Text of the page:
In addition to all this, the Flutter team remains dedicated to ensuring seamless integration between Flutter and the new WebAssembly standard, commonly known as WASM. This involves enabling the inclusion of garbage-collected languages like Flutter within the standard. Initial tests have already demonstrated a remarkable performance boost of up to three times. With the eventual distribution of WASM to the general public, this exciting addition holds great promise for web applications developed using Flutter.

New Material 3 widgets

This latest version of Flutter continues its efforts to enhance support for Material 3. It introduces the option to create color schemes based on either a base color or an image. Significant enhancements have been applied to various widgets, including DropdownMenu, NavigationDrawer, TabBar, SnackBar, and others, aligning them with the updated Material 3 design guidelines. Additionally, widget support for iOS/macOS has been improved. Users can now utilize Apple's spell-checking feature within editable text widgets, along with the addition of a new checkbox and radio button design that complements Cupertino aesthetics. Furthermore, there are animation improvements specific to Apple platforms.

Speaking of Apple, this Flutter version now enables wireless debugging directly to iPhones and iPads, a functionality previously available only in Xcode.

To witness all of these improvements in action, you can explore the official sample showcasing Material 3 features.

Enhanced DevTools

This version also introduces several enhancements to the development tools, empowering developers to analyze and optimize their apps' performance effectively.

Notably, the memory page has received new features. The addition of the Diff tool enables the comparison of memory usage before and after specific interactions, providing insights into the impact of those interactions. Furthermore, improvements have been made to streamline heap exploration directly from the console.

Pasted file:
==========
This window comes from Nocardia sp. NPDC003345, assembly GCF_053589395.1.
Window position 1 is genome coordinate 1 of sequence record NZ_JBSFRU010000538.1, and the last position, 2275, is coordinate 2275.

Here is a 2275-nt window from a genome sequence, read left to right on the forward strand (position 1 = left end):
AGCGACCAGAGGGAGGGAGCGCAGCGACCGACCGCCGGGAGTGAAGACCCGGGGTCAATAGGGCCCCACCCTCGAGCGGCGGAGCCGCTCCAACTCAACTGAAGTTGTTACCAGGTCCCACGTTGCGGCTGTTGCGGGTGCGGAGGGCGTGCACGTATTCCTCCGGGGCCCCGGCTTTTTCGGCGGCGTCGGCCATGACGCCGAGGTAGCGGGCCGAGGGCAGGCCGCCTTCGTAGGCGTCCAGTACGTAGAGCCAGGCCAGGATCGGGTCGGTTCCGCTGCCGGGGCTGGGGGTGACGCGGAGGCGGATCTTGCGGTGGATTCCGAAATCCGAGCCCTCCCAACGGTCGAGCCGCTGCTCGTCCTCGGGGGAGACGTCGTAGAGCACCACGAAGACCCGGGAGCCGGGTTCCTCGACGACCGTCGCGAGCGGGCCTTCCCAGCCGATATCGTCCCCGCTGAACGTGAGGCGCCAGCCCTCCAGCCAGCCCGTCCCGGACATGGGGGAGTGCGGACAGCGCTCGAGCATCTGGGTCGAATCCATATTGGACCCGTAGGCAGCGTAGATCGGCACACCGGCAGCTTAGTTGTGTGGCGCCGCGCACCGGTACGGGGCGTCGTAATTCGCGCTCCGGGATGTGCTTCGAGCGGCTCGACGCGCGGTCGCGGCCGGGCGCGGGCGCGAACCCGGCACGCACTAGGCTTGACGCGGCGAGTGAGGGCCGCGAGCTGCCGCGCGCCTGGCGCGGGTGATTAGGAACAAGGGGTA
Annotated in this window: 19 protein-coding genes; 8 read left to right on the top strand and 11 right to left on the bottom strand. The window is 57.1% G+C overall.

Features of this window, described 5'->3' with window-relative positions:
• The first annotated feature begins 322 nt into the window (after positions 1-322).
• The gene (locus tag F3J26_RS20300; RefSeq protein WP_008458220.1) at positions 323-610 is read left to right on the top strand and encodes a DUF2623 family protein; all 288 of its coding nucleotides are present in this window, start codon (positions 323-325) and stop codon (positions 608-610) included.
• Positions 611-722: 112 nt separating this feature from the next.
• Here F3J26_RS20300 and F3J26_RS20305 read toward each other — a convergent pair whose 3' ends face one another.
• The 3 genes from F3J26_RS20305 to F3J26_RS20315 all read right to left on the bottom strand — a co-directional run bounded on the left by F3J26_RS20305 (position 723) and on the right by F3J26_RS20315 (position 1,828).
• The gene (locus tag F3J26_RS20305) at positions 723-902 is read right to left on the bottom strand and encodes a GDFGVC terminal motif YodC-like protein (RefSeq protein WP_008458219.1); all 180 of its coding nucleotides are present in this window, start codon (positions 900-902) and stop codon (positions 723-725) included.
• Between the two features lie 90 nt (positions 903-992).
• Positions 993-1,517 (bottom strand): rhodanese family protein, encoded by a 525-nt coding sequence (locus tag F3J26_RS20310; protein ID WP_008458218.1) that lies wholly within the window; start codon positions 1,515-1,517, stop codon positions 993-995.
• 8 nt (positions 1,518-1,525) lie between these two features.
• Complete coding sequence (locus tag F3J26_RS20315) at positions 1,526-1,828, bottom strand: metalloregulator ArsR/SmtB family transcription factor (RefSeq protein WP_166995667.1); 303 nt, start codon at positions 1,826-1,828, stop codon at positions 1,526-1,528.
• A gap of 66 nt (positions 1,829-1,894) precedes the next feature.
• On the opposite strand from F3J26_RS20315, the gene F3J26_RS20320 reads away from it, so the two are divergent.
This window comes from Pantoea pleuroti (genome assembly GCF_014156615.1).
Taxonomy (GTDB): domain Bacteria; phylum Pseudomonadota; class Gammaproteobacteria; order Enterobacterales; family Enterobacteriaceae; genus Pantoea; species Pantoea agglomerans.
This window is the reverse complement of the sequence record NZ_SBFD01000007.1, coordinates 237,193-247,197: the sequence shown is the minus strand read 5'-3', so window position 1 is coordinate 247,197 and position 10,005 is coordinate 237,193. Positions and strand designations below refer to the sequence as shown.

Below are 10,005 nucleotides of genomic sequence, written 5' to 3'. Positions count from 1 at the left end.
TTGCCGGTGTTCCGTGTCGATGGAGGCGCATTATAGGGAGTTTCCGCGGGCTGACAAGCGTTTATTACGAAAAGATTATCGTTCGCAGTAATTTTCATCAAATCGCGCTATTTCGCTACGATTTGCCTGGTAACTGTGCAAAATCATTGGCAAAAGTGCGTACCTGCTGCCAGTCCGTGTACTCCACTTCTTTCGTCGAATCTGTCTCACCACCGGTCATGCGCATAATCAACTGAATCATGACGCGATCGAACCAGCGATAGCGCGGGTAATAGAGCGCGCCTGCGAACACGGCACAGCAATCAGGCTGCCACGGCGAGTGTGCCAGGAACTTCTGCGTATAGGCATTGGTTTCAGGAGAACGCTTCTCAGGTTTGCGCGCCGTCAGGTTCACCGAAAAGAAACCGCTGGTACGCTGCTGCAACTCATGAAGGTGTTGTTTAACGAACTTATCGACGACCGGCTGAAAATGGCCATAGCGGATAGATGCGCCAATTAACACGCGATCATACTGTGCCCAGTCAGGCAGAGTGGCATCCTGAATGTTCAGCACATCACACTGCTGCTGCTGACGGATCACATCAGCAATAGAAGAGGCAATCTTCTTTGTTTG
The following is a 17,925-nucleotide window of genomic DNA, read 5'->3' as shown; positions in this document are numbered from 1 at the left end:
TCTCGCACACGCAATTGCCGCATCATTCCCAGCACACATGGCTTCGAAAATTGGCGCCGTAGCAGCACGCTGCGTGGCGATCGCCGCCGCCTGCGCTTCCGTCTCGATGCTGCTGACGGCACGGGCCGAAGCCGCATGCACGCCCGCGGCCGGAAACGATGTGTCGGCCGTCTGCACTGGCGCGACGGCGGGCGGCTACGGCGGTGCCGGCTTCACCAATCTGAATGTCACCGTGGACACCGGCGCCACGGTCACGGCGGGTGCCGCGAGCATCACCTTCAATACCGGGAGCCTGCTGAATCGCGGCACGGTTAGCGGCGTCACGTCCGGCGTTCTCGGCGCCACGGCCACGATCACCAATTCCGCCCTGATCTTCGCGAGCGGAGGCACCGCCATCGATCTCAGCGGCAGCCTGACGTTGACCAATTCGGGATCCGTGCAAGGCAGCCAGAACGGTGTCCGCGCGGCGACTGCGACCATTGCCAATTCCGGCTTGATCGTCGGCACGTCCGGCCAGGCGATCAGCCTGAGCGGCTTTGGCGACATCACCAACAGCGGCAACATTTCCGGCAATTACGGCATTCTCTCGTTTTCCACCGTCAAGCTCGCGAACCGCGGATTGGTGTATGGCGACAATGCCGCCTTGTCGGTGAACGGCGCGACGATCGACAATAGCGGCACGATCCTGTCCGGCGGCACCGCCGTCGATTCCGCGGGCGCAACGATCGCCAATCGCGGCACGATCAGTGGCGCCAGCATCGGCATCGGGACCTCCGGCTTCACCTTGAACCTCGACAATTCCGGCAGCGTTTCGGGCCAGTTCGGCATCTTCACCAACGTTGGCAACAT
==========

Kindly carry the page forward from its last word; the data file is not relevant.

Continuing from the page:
The DevTools user interface has been updated with Material 3 widgets, enhancing usability and maintaining consistency with the latest design guidelines. Additionally, the open-source tool Perfetto has been integrated, replacing the older trace viewer. Perfetto excels in managing large datasets and introduces features like pinning threads of interest, dragging and selecting multiple timeline events, and utilizing SQL queries to retrieve specific timeline data.

Flutter now supports SLSA level 1

Ensuring security is a critical aspect when working with open-source code. That's why Flutter now supports Supply Chain Levels for Software Artifacts (SLSA), level 1. This implementation enables Flutter's build scripts to operate on trusted platforms. Furthermore, the release workflow for each new version of Flutter undergoes a rigorous approval process involving multiple engineers. Additionally, both beta and stable releases now come with provenance, meaning that trusted sources have constructed the final artifact that developers will utilize to build Flutter applications on their machines.

These measures are in response to recent security attacks and vulnerabilities observed in other open-source projects, such as the NPM ecosystem. The Flutter team is proactively taking steps to enhance the security of the ecosystem, making it more robust and reliable for developers and end users alike.

Conclusion

So far, I have briefly covered the key highlights of the notable improvements in Flutter 3.10. If you wish to delve deeper into these details, I highly recommend reading the official blog post on Flutter 3.10 and the blog post on Dart 3. Additionally, I suggest watching the comprehensive collection of recently uploaded Flutter videos on YouTube.

Thank you for reading thus far! Until next time!

Did you find this article valuable?

Support David Serrano by becoming a sponsor. Any amount is appreciated!

See recent sponsors |ย Learn more about Hashnode Sponsors